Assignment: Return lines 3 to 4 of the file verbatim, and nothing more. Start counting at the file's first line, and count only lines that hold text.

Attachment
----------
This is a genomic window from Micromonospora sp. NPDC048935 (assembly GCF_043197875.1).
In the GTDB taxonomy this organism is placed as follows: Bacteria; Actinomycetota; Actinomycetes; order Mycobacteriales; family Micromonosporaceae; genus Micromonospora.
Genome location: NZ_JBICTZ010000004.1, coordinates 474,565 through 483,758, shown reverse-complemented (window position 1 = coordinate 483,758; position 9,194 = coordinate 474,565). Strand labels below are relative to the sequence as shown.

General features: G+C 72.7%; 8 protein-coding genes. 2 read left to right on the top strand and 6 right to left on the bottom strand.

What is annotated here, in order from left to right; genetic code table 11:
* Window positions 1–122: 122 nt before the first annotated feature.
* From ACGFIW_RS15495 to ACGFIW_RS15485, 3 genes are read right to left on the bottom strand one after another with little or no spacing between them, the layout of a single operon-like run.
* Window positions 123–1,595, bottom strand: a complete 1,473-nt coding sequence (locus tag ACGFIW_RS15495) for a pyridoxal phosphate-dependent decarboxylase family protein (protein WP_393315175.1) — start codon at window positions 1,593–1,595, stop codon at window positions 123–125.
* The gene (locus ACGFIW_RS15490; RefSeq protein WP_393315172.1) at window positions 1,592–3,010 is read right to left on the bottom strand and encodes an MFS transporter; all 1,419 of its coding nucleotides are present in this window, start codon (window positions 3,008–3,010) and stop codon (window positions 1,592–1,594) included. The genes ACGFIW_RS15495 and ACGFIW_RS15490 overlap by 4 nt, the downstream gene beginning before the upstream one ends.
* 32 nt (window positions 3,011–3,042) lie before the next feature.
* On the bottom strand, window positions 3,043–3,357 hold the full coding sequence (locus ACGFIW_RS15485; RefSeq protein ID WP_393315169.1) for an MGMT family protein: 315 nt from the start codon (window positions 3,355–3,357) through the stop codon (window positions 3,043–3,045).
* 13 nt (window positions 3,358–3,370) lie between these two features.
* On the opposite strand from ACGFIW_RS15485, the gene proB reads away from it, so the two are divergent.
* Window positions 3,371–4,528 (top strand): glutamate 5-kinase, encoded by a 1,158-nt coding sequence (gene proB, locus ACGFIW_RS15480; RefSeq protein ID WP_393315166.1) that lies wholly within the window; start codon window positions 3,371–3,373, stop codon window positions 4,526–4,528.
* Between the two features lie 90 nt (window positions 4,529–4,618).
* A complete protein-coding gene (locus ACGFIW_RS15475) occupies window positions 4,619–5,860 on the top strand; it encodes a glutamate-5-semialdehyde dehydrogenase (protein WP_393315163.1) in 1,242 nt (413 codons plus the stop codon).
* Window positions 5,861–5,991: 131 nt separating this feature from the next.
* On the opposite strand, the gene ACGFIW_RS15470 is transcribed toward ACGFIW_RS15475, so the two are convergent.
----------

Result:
Genome location: NZ_JBICTZ010000004.1, coordinates 474,565 through 483,758, shown reverse-complemented (window position 1 = coordinate 483,758; position 9,194 = coordinate 474,565). Strand labels below are relative to the sequence as shown.

General features: G+C 72.7%; 8 protein-coding genes. 2 read left to right on the top strand and 6 right to left on the bottom strand.